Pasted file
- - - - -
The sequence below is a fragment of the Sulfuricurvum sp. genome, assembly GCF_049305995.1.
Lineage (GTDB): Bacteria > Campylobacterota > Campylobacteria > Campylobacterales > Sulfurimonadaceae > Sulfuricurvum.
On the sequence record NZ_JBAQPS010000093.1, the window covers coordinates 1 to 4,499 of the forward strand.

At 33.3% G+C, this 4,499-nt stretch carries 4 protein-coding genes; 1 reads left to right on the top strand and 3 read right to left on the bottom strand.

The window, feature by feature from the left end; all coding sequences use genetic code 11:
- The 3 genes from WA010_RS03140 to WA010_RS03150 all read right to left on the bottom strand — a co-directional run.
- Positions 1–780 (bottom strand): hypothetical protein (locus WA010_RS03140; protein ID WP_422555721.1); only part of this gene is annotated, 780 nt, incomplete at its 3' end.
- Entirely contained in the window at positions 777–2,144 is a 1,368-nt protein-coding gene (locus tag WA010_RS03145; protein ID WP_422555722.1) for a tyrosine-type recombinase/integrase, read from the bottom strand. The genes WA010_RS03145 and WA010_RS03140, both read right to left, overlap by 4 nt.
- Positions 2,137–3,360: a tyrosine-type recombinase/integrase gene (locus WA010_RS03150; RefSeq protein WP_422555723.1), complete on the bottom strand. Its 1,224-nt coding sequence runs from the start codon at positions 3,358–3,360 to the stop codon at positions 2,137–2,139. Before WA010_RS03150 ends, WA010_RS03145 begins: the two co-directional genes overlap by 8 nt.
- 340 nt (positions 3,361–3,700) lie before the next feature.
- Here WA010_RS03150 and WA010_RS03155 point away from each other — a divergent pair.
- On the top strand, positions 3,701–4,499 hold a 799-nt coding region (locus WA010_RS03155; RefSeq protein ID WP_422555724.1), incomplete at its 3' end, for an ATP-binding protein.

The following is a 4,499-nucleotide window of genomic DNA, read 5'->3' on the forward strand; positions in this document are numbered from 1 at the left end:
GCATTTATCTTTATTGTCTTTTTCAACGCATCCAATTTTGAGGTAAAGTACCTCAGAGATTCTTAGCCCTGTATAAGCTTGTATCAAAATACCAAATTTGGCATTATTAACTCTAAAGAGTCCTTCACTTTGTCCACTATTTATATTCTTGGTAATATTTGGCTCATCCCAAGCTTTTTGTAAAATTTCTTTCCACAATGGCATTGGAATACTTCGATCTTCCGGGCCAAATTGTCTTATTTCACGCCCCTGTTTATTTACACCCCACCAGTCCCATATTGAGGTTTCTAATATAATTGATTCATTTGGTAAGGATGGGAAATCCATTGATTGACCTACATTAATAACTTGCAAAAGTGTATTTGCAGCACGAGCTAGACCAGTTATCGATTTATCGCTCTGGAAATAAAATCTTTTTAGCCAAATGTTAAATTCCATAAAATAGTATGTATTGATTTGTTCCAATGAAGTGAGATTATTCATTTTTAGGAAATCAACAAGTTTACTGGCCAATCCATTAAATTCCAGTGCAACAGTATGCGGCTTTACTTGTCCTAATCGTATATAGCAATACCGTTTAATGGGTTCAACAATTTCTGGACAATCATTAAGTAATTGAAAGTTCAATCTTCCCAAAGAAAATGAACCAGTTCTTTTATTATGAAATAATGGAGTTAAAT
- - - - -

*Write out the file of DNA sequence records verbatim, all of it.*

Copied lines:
The sequence below is a fragment of the Sulfuricurvum sp. genome, assembly GCF_049305995.1.
Lineage (GTDB): Bacteria > Campylobacterota > Campylobacteria > Campylobacterales > Sulfurimonadaceae > Sulfuricurvum.
On the sequence record NZ_JBAQPS010000093.1, the window covers coordinates 1 to 4,499 of the forward strand.

At 33.3% G+C, this 4,499-nt stretch carries 4 protein-coding genes; 1 reads left to right on the top strand and 3 read right to left on the bottom strand.

The window, feature by feature from the left end; all coding sequences use genetic code 11:
- The 3 genes from WA010_RS03140 to WA010_RS03150 all read right to left on the bottom strand — a co-directional run.
- Positions 1–780 (bottom strand): hypothetical protein (locus WA010_RS03140; protein ID WP_422555721.1); only part of this gene is annotated, 780 nt, incomplete at its 3' end.
- Entirely contained in the window at positions 777–2,144 is a 1,368-nt protein-coding gene (locus tag WA010_RS03145; protein ID WP_422555722.1) for a tyrosine-type recombinase/integrase, read from the bottom strand. The genes WA010_RS03145 and WA010_RS03140, both read right to left, overlap by 4 nt.
- Positions 2,137–3,360: a tyrosine-type recombinase/integrase gene (locus WA010_RS03150; RefSeq protein WP_422555723.1), complete on the bottom strand. Its 1,224-nt coding sequence runs from the start codon at positions 3,358–3,360 to the stop codon at positions 2,137–2,139. Before WA010_RS03150 ends, WA010_RS03145 begins: the two co-directional genes overlap by 8 nt.
- 340 nt (positions 3,361–3,700) lie before the next feature.
- Here WA010_RS03150 and WA010_RS03155 point away from each other — a divergent pair.
- On the top strand, positions 3,701–4,499 hold a 799-nt coding region (locus WA010_RS03155; RefSeq protein ID WP_422555724.1), incomplete at its 3' end, for an ATP-binding protein.

The following is a 4,499-nucleotide window of genomic DNA, read 5'->3' on the forward strand; positions in this document are numbered from 1 at the left end:
GCATTTATCTTTATTGTCTTTTTCAACGCATCCAATTTTGAGGTAAAGTACCTCAGAGATTCTTAGCCCTGTATAAGCTTGTATCAAAATACCAAATTTGGCATTATTAACTCTAAAGAGTCCTTCACTTTGTCCACTATTTATATTCTTGGTAATATTTGGCTCATCCCAAGCTTTTTGTAAAATTTCTTTCCACAATGGCATTGGAATACTTCGATCTTCCGGGCCAAATTGTCTTATTTCACGCCCCTGTTTATTTACACCCCACCAGTCCCATATTGAGGTTTCTAATATAATTGATTCATTTGGTAAGGATGGGAAATCCATTGATTGACCTACATTAATAACTTGCAAAAGTGTATTTGCAGCACGAGCTAGACCAGTTATCGATTTATCGCTCTGGAAATAAAATCTTTTTAGCCAAATGTTAAATTCCATAAAATAGTATGTATTGATTTGTTCCAATGAAGTGAGATTATTCATTTTTAGGAAATCAACAAGTTTACTGGCCAATCCATTAAATTCCAGTGCAACAGTATGCGGCTTTACTTGTCCTAATCGTATATAGCAATACCGTTTAATGGGTTCAACAATTTCTGGACAATCATTAAGTAATTGAAAGTTCAATCTTCCCAAAGAAAATGAACCAGTTCTTTTATTATGAAATAATGGAGTTAAAT